Dark fiction, including supernatural suspense, mystery, and horror.
When did you first realize you wanted to be a writer?
When I was five years old, if not earlier. By the time I was five, I was writing simple picture books.
What do you consider the most influential book you've ever read?
On Writing, by Stephen King. It got me writing fiction again after a long hiatus where I focused on journalism.
What other authors are you friends with, and how have they helped you become a better writer?
I have so many wonderful writer friends, including Chuck Wendig, Russell R. James, Hunter Shea, J.G. Faherty, Catherine Cavendish, John Palisano, etc. Chuck blurbed one of my books, which was a tremendous boost, and he's always available with advice and encouragement. Some of my friends have beta read my writing or pointed me in the right direction in terms of marketing and retaining rights, etc. They've all helped in some way. The horror-writing community is especially supportive.
What's the best way you've found to market your books?
I go for a scattershot approach, but I always get a boost when I mention my books in my blog posts. I should do that more often. Also, email blasts like BookBub are highly effective, but do your research. There are a lot of companies out there claiming to have big readerships who don't.
What kind of research do you do, and how long do you spend researching before beginning a book?
It depends on the book, but usually I research while I go, or mark passages that need to be checked in the second-draft phase. For one particular book, which features a West African slave in 1600s Dutch Caribbean, I needed to hire a professional researcher to help me out. Sometimes it's enough for me to have a source read over relevant chapters--like an oil worker for Monsters in Our Wake or an entomologist for Temple of Ghosts. Sources are everything for writers. It's always good to know a few cops and firefighters.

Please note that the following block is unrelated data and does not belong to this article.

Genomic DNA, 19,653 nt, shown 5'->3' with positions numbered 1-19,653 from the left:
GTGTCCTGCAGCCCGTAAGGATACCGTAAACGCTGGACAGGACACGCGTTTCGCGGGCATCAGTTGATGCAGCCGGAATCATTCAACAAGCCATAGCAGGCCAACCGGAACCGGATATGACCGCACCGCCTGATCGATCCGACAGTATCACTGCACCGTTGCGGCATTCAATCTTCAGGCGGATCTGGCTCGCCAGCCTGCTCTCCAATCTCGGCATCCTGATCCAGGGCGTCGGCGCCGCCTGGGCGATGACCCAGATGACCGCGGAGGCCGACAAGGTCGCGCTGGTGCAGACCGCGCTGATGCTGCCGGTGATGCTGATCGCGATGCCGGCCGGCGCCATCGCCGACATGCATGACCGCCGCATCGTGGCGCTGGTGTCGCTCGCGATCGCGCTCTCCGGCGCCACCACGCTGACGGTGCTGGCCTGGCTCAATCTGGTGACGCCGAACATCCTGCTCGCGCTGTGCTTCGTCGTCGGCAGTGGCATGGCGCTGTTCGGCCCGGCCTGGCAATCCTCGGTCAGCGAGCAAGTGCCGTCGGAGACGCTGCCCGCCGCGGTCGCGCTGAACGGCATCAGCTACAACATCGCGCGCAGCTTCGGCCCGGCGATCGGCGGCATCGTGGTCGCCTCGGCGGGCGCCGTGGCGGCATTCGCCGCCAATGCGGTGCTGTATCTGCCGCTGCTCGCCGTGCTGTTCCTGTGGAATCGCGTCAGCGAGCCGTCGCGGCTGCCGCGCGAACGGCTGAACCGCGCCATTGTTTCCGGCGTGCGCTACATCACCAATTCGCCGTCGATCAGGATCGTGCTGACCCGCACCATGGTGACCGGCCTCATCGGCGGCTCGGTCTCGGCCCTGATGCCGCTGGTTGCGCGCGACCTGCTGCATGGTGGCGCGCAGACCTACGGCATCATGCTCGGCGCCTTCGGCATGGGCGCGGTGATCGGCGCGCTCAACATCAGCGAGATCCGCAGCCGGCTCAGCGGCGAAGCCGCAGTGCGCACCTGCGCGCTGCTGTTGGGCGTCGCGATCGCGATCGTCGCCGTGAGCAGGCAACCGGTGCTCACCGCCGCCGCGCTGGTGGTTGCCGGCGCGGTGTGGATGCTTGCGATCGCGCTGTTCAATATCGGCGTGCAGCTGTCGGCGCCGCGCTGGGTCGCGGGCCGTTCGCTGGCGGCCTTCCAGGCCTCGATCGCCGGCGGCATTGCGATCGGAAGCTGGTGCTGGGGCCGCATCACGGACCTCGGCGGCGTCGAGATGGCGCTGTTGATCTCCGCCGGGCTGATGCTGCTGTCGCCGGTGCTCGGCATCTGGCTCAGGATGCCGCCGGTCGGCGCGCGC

Any last thoughts for our readers?
This is a tough business, but there are as many definitions of success as there are writers. Believe in yourself above all, but not to the point where you refuse constructive criticism. Be willing to do the work--there are so many out there who aren't. Write a lot and read a lot, but you don't have to write every day, and there's no shame in taking a break or putting real life--and the ones you love--first.
Links/promotional things (include any photos you would like)